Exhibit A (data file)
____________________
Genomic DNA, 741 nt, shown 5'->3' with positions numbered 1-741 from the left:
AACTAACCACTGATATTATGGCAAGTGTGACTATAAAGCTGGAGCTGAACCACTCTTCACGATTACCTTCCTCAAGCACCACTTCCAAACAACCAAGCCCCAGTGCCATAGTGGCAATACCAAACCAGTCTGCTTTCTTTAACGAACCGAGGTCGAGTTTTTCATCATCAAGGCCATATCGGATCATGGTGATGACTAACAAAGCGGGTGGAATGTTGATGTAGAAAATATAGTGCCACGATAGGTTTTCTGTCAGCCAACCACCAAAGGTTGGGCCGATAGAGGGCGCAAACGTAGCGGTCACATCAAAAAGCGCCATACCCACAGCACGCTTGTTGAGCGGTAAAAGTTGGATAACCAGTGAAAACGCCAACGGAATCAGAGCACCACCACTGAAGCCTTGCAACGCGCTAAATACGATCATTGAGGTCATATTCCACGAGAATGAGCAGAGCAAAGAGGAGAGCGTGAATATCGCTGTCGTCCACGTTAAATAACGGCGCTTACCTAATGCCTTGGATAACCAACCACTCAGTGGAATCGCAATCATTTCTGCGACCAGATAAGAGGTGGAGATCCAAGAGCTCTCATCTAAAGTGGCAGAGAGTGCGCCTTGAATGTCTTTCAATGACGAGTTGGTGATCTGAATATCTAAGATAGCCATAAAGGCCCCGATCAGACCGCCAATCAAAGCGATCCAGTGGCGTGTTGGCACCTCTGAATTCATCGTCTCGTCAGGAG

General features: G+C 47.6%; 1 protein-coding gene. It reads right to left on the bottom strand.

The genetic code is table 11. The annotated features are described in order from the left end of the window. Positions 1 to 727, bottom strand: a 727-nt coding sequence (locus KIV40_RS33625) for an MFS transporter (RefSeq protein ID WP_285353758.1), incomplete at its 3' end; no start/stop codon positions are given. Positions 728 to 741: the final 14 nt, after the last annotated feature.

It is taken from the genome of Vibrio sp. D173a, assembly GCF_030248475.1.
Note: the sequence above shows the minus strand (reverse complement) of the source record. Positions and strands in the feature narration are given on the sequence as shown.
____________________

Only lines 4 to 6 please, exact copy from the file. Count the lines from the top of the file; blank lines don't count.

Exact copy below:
The genetic code is table 11. The annotated features are described in order from the left end of the window. Positions 1 to 727, bottom strand: a 727-nt coding sequence (locus KIV40_RS33625) for an MFS transporter (RefSeq protein ID WP_285353758.1), incomplete at its 3' end; no start/stop codon positions are given. Positions 728 to 741: the final 14 nt, after the last annotated feature.

It is taken from the genome of Vibrio sp. D173a, assembly GCF_030248475.1.
Note: the sequence above shows the minus strand (reverse complement) of the source record. Positions and strands in the feature narration are given on the sequence as shown.